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How do I Cool my Listed Hotel?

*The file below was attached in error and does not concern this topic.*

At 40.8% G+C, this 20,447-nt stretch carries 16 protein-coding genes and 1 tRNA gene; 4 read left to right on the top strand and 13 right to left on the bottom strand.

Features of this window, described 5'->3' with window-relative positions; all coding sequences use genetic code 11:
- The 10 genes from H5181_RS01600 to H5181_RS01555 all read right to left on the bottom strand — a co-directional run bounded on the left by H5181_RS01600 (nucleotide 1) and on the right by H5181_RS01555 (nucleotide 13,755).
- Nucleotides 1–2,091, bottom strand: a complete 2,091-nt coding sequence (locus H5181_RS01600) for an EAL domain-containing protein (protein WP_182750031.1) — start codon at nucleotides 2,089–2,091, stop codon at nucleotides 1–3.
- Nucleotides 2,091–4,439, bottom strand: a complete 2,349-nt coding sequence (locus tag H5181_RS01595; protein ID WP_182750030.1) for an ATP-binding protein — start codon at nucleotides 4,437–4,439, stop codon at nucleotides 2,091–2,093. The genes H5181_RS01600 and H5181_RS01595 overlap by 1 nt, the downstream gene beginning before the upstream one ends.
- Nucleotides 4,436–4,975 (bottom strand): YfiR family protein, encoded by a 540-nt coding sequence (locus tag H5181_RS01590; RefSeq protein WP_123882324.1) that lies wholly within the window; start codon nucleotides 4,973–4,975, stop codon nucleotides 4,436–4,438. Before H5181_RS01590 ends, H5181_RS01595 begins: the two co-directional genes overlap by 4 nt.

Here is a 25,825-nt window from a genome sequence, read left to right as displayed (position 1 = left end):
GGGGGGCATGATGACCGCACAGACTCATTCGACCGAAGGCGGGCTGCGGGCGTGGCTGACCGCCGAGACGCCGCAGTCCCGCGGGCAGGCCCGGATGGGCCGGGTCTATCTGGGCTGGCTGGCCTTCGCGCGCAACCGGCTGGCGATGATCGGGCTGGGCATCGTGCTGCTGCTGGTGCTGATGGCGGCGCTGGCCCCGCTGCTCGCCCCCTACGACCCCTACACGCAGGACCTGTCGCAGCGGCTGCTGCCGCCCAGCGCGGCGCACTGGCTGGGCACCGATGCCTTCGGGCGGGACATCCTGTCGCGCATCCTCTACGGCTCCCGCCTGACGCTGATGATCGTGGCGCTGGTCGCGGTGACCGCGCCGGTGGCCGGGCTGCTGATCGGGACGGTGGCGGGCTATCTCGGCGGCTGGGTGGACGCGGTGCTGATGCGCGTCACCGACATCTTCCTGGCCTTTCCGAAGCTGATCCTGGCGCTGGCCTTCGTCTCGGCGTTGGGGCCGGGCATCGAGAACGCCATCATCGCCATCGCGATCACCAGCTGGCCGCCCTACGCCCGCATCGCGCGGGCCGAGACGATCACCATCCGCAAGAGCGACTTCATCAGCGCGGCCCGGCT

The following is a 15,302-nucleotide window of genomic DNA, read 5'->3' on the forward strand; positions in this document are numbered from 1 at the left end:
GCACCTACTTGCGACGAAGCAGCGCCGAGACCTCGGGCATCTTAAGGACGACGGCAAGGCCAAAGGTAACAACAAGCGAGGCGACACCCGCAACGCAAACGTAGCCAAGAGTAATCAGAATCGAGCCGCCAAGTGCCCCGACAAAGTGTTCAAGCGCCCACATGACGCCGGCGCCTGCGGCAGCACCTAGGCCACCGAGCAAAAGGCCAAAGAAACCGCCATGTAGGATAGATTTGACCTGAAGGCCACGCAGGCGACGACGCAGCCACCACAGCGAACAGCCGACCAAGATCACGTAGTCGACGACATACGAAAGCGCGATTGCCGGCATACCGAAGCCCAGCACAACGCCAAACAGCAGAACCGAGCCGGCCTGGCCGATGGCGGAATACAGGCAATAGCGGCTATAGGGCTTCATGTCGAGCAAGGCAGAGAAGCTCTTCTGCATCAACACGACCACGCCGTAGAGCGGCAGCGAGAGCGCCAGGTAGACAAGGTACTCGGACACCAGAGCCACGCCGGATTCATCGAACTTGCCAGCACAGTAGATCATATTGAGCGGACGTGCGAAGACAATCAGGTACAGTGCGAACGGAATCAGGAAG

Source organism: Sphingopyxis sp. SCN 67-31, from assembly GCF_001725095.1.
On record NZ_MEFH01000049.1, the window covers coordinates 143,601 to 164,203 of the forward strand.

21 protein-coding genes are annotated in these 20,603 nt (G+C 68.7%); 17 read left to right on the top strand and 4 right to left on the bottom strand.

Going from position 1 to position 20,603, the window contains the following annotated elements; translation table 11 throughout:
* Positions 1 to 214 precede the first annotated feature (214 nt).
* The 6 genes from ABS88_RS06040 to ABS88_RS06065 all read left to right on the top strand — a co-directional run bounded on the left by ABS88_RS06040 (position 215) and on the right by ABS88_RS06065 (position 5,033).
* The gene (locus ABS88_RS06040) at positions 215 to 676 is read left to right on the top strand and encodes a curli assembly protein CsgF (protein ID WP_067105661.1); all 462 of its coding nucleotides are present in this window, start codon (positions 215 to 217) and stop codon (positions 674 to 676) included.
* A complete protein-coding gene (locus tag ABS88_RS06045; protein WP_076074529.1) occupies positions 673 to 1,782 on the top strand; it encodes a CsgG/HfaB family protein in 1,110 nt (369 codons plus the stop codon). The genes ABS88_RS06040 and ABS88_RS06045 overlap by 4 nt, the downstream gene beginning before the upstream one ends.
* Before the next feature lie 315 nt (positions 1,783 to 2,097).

Warren House Hotel Selects Hunter Ceiling Fans With the sizeable aesthetic and practical effects of air conditioning units on hotels, for listed buildings it can be extremely difficult for plans of installation to be accepted. Because AC (air conditioning) units are very obvious and large, local authorities are unlikely to grant consent for installation on certain sections of a listed building’s exterior, as they want to preserve the natural look of the structure. When you are dealing with a Victorian hotel in the middle of London or a Georgian manor house in the countryside, these ‘certain sections’ can in fact amass to the whole exterior of the building. The hotel owner is therefore left with two options: either let his guests and his business suffer due to the uncomfortable heat throughout the hotel, or seek an alternative in achieving customer satisfaction.   The prestigious, listed Warren House Hotel and Conference Centre near Kingston did exactly this and decided to install high quality Hunter ceiling fans into all 46 of their bedrooms. This ensured customer satisfaction and helped in keeping this successful hotel’s competitive edge over their competition. Unlike air conditioning, ceiling fans can also be used in winter months where by setting the fan to reverse, hot air trapped at the ceiling is forced sideways and down to the floor, reducing heating costs by up to 24%. In spring and autumn, a ceiling fan will ensure a flow of fresh air from a slightly open window without cooling the room too much and in the summer, the New York Times has shown the running costs of ceiling fans to be 36 times...